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Egypt's Islamist President Mohamed Morsy opened his first public address after his inauguration on Saturday with the words "God is greatest, above everyone" and pledged that Egypt would not reverse its new democratic course after Hosni Mubarak's fall.
"Egypt will not go backwards," he told an audience at Cairo University. The speech was carried live on state television nearly two hours after he swore in before the Supreme Constitutional Court.
At Cairo University, he was given an official welcome by an army band that played the national anthem as he stood to attention.
Amid tight security by the military police, Field Marshal Hussein Tantawi, head of the Supreme Council of the Armed Forces, arrived as dozens of hostile university students in front of the university campus chanted, “people demand the execution of the field marshal.”
Journalist Wael Kandil, media spokesman of the Constitution Party, who was present inside Cairo University Grand Hall, tweeted that members of the SCAF “had entered the Grand Hall at Cairo University, so we, a small group, chanted, ‘down with military rule.’ Members of dissolved parliament replied to us ‘one hand.”
But later, some attendees inside the university's main hall chanted "The army and the people are one hand."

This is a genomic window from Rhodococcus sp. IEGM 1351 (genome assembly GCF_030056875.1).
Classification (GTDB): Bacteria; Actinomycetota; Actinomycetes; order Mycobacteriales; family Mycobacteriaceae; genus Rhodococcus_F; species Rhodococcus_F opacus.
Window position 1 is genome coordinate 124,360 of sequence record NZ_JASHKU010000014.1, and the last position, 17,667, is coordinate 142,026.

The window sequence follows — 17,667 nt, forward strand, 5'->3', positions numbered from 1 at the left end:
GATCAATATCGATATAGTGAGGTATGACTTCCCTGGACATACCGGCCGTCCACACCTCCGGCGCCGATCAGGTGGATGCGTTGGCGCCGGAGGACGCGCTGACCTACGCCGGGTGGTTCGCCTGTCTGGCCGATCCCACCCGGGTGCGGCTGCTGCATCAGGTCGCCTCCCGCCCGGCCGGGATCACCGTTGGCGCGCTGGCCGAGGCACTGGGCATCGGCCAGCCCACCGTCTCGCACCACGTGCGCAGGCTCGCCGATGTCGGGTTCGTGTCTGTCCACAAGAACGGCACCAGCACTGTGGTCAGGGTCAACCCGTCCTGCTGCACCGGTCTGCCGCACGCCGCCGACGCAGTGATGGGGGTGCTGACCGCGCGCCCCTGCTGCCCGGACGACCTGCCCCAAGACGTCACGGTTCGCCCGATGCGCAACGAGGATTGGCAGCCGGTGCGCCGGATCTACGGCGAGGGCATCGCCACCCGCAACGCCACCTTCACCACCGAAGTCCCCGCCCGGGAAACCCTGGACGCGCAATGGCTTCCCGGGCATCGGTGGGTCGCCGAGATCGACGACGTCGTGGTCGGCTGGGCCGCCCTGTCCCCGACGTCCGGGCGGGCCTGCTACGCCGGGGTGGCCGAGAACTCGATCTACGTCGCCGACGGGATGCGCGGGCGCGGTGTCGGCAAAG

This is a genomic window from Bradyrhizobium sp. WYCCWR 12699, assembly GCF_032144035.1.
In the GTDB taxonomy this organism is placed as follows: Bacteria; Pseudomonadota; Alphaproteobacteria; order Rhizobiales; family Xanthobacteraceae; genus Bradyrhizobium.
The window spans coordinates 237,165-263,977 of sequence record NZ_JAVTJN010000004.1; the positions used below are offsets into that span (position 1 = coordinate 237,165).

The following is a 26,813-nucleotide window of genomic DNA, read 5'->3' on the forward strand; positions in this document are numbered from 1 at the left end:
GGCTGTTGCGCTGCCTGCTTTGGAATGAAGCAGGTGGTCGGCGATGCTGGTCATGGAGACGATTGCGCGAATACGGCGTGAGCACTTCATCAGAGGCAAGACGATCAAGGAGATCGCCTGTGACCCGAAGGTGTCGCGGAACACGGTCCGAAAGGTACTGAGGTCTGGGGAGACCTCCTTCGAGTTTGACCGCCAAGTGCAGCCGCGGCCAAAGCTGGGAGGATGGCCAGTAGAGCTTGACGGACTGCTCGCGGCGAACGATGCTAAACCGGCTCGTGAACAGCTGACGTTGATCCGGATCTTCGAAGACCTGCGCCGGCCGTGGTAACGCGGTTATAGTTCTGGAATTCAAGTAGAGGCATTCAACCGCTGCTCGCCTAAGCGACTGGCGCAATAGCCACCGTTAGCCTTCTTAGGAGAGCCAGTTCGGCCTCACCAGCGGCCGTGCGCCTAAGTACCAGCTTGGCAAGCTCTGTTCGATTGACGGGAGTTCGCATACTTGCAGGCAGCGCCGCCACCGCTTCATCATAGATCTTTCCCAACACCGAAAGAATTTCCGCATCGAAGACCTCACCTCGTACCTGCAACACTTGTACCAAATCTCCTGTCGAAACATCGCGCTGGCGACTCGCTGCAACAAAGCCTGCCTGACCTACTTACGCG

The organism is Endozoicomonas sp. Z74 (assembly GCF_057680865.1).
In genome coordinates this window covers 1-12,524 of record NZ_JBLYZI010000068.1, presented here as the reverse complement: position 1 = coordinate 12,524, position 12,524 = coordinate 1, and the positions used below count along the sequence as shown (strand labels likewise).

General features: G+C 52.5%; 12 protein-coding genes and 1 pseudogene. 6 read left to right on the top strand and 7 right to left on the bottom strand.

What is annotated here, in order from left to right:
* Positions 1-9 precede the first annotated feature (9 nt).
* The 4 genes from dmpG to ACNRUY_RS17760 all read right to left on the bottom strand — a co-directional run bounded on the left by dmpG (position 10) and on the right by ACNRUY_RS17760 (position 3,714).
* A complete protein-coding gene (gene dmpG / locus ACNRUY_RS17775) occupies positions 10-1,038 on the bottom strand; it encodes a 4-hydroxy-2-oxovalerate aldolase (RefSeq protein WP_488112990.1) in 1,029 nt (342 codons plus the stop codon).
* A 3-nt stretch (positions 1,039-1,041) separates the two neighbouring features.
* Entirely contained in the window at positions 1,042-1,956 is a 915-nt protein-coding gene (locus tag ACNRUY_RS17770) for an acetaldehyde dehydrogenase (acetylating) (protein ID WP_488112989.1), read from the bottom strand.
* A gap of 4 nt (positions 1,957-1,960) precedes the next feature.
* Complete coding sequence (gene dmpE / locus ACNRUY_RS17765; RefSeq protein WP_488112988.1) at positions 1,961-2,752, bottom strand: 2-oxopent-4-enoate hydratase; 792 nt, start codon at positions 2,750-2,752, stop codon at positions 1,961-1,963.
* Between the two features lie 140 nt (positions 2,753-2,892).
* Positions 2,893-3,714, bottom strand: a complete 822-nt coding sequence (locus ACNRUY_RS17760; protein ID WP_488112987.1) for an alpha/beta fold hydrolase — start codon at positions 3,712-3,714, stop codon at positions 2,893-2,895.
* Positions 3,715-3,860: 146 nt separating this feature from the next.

Representatives from foreign embassies and political parties, a number of former MPs and public figures along with businessmen affiliated with Munarak's now-dissolved National Democratic Party (NDP) attended.
In his speech, Morsy praised what he described as "free and fair" elections to parliament, whose lower house was dissolved by a court order two weeks ago. He also praised the armed forces, which have been criticized by Islamists for their handling of the political transition.
He also announced his support for the Palestinians until they "regain all their rights" and called for an end to bloodshed in Syria.
"I announce from here that Egypt, its people and presidential institution stand with the Palestinian people until they regain all their rights," said Morsy.
"We support the Syrian people. We want the bloodshed to stop," he added.
The Islamist, who resigned from the Muslim Brotherhood after winning the election this month, had spoken out forcefully in support of Palestinians during his campaign.
The Brotherhood is vehemently opposed to Syrian President Bashar al-Asaad and supports the uprising against him.
He also said that his administration will continue to honor its international treaties — a thinly veiled reference to the Egyptian-Israeli peace treaty.
Relations between the two neighbors have become particularly tense since last year’s overthrow of Morsy’s predecessor, Mubarak, who had forged close ties with the Jewish state during his 29-year rule.
The rise to power of Egyptian Islamists has been a source of alarm among many Israelis.